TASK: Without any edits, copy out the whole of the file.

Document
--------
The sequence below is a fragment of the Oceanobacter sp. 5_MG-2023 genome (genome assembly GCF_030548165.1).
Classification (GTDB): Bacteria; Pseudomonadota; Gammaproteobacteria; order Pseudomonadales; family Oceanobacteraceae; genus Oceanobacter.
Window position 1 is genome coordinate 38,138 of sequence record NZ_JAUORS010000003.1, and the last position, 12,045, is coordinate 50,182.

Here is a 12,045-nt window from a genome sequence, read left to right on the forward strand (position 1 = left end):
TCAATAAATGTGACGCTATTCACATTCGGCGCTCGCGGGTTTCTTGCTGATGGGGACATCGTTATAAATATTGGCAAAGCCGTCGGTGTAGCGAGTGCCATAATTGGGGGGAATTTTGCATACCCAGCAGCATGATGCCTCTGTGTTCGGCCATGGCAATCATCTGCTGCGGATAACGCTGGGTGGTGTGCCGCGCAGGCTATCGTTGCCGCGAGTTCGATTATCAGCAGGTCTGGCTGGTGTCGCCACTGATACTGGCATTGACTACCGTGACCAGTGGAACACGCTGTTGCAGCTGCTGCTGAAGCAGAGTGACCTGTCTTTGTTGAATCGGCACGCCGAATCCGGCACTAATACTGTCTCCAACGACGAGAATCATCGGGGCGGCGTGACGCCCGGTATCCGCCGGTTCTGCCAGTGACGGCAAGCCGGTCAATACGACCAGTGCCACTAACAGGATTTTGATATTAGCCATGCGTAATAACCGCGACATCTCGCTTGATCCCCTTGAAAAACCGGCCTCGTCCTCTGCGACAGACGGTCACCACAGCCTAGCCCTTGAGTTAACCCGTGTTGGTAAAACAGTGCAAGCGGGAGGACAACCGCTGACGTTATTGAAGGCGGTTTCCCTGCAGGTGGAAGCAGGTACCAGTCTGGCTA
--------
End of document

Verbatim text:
The sequence below is a fragment of the Oceanobacter sp. 5_MG-2023 genome (genome assembly GCF_030548165.1).
Classification (GTDB): Bacteria; Pseudomonadota; Gammaproteobacteria; order Pseudomonadales; family Oceanobacteraceae; genus Oceanobacter.
Window position 1 is genome coordinate 38,138 of sequence record NZ_JAUORS010000003.1, and the last position, 12,045, is coordinate 50,182.

Here is a 12,045-nt window from a genome sequence, read left to right on the forward strand (position 1 = left end):
TCAATAAATGTGACGCTATTCACATTCGGCGCTCGCGGGTTTCTTGCTGATGGGGACATCGTTATAAATATTGGCAAAGCCGTCGGTGTAGCGAGTGCCATAATTGGGGGGAATTTTGCATACCCAGCAGCATGATGCCTCTGTGTTCGGCCATGGCAATCATCTGCTGCGGATAACGCTGGGTGGTGTGCCGCGCAGGCTATCGTTGCCGCGAGTTCGATTATCAGCAGGTCTGGCTGGTGTCGCCACTGATACTGGCATTGACTACCGTGACCAGTGGAACACGCTGTTGCAGCTGCTGCTGAAGCAGAGTGACCTGTCTTTGTTGAATCGGCACGCCGAATCCGGCACTAATACTGTCTCCAACGACGAGAATCATCGGGGCGGCGTGACGCCCGGTATCCGCCGGTTCTGCCAGTGACGGCAAGCCGGTCAATACGACCAGTGCCACTAACAGGATTTTGATATTAGCCATGCGTAATAACCGCGACATCTCGCTTGATCCCCTTGAAAAACCGGCCTCGTCCTCTGCGACAGACGGTCACCACAGCCTAGCCCTTGAGTTAACCCGTGTTGGTAAAACAGTGCAAGCGGGAGGACAACCGCTGACGTTATTGAAGGCGGTTTCCCTGCAGGTGGAAGCAGGTACCAGTCTGGCTA